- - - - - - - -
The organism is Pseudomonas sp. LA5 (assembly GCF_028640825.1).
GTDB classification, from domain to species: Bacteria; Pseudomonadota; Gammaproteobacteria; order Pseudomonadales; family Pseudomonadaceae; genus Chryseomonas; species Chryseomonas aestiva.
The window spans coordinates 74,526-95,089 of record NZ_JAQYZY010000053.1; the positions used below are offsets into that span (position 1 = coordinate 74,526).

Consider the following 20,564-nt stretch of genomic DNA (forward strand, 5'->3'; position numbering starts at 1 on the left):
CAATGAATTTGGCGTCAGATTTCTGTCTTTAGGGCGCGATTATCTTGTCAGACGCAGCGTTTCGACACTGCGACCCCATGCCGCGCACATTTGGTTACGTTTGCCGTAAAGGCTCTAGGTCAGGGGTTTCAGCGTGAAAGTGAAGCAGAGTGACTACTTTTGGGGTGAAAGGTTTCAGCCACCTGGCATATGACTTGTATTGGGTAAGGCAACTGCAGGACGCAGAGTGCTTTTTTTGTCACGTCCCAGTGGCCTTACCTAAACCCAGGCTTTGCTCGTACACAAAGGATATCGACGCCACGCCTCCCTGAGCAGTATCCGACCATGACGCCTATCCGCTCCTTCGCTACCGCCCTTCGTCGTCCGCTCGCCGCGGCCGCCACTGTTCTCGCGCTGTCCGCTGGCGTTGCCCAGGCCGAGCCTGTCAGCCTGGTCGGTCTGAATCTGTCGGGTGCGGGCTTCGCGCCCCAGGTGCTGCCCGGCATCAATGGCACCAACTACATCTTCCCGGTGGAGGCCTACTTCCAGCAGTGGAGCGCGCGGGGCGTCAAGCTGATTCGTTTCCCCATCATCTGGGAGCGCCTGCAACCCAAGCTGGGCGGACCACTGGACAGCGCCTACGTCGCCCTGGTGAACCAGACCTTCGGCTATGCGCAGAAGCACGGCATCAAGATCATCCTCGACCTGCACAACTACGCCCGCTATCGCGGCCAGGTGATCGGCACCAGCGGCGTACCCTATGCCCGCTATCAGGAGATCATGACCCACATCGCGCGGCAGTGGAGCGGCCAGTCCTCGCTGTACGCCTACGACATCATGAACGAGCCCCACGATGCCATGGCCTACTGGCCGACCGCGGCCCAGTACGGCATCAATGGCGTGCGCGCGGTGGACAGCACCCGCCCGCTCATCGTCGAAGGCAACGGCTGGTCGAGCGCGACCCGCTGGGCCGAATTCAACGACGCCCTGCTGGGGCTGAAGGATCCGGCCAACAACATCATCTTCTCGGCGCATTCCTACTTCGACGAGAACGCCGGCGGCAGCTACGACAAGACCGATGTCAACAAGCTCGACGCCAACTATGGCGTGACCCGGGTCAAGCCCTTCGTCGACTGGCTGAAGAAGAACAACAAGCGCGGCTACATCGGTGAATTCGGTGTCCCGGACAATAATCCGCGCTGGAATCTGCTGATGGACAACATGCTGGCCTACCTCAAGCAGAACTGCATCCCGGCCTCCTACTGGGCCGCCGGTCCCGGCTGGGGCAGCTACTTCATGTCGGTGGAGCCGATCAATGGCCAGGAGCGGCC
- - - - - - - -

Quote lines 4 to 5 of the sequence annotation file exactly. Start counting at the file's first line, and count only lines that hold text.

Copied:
Consider the following 20,564-nt stretch of genomic DNA (forward strand, 5'->3'; position numbering starts at 1 on the left):
CAATGAATTTGGCGTCAGATTTCTGTCTTTAGGGCGCGATTATCTTGTCAGACGCAGCGTTTCGACACTGCGACCCCATGCCGCGCACATTTGGTTACGTTTGCCGTAAAGGCTCTAGGTCAGGGGTTTCAGCGTGAAAGTGAAGCAGAGTGACTACTTTTGGGGTGAAAGGTTTCAGCCACCTGGCATATGACTTGTATTGGGTAAGGCAACTGCAGGACGCAGAGTGCTTTTTTTGTCACGTCCCAGTGGCCTTACCTAAACCCAGGCTTTGCTCGTACACAAAGGATATCGACGCCACGCCTCCCTGAGCAGTATCCGACCATGACGCCTATCCGCTCCTTCGCTACCGCCCTTCGTCGTCCGCTCGCCGCGGCCGCCACTGTTCTCGCGCTGTCCGCTGGCGTTGCCCAGGCCGAGCCTGTCAGCCTGGTCGGTCTGAATCTGTCGGGTGCGGGCTTCGCGCCCCAGGTGCTGCCCGGCATCAATGGCACCAACTACATCTTCCCGGTGGAGGCCTACTTCCAGCAGTGGAGCGCGCGGGGCGTCAAGCTGATTCGTTTCCCCATCATCTGGGAGCGCCTGCAACCCAAGCTGGGCGGACCACTGGACAGCGCCTACGTCGCCCTGGTGAACCAGACCTTCGGCTATGCGCAGAAGCACGGCATCAAGATCATCCTCGACCTGCACAACTACGCCCGCTATCGCGGCCAGGTGATCGGCACCAGCGGCGTACCCTATGCCCGCTATCAGGAGATCATGACCCACATCGCGCGGCAGTGGAGCGGCCAGTCCTCGCTGTACGCCTACGACATCATGAACGAGCCCCACGATGCCATGGCCTACTGGCCGACCGCGGCCCAGTACGGCATCAATGGCGTGCGCGCGGTGGACAGCACCCGCCCGCTCATCGTCGAAGGCAACGGCTGGTCGAGCGCGACCCGCTGGGCCGAATTCAACGACGCCCTGCTGGGGCTGAAGGATCCGGCCAACAACATCATCTTCTCGGCGCATTCCTACTTCGACGAGAACGCCGGCGGCAGCTACGACAAGACCGATGTCAACAAGCTCGACGCCAACTATGGCGTGACCCGGGTCAAGCCCTTCGTCGACTGGCTGAAGAAGAACAACAAGCGCGGCTACATCGGTGAATTCGGTGTCCCGGACAATAATCCGCGCTGGAATCTGCTGATGGACAACATGCTGGCCTACCTCAAGCAGAACTGCATCCCGGCCTCCTACTGGGCCGCCGGTCCCGGCTGGGGCAGCTACTTCATGTCGGTGGAGCCGATCAATGGCCAGGAGCGGCC